Officials with the state health department said the rise in cases is because of several things that include holiday gatherings.
To be clear, they said this rise is still fueled by the Delta variant, and Omicron has not been found in Oklahoma, yet.
"Obviously, our hope was that the downward trend would continue in cases or plateau, but we aren't surprised we have seen an increase." said interim Commissioner of Health Keith Reed.
In the past week, COVID-19 cases have increased by more than 83%.
State health officials also reported an upward trend in hospitalizations, with less than 600 Oklahomans in hospitals across the state. About 189 of them are in intensive care units.
"We have seen a 20% increase in the past couple of weeks, but we are well below where we were in previous surges," Reed said.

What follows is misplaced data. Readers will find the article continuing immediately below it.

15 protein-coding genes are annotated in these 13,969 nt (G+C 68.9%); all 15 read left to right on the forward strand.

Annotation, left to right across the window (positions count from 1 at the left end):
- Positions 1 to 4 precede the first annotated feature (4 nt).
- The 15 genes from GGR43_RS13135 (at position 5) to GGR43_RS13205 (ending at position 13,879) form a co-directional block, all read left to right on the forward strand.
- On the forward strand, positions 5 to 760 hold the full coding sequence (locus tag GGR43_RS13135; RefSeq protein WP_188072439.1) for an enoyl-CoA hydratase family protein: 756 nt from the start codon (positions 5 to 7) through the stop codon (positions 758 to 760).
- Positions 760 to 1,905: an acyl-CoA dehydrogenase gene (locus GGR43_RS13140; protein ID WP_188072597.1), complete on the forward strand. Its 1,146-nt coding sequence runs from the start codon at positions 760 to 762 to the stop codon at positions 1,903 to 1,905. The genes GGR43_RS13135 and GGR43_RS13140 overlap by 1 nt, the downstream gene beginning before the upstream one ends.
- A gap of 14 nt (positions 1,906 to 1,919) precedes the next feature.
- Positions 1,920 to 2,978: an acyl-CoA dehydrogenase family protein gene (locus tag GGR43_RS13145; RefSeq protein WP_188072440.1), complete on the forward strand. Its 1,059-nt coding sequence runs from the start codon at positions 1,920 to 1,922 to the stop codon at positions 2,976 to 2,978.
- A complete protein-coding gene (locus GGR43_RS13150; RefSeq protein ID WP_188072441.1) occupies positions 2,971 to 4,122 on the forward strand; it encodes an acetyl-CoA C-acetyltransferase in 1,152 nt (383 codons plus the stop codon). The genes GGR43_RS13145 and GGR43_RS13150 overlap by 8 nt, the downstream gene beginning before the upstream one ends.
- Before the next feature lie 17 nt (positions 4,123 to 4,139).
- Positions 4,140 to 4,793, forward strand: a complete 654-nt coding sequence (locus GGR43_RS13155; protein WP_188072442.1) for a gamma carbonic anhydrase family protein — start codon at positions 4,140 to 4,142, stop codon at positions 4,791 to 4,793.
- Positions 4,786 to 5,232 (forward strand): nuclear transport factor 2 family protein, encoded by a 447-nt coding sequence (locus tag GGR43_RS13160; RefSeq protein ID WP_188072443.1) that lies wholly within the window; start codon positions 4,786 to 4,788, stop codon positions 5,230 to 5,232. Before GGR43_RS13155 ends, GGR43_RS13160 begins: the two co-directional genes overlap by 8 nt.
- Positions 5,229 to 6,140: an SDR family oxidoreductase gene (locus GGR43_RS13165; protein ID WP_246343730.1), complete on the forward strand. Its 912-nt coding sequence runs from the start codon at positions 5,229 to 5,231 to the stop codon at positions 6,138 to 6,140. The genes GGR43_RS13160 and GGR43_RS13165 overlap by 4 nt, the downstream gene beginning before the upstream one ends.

The rise in cases and the emergence of the Omicron variant found in the United States, including states that border Oklahoma, Reed said booster doses are the best way to protect against the virus.
"The breakthrough infections we are seeing are in individuals that completed their initial vaccine series more than 200 days ago," said Reed. "So you have people that are potentially becoming more susceptible to COVID again."
On Thursday, the FDA recommended booster doses of the Pfizer vaccine for those ages 16 and 17. The CDC has given the final green light.
Reed said they have plenty of supply in place and are ready to add this age group to the booster eligibility list.
"We are ready to go ahead and initiate that plan immediately," said Reed.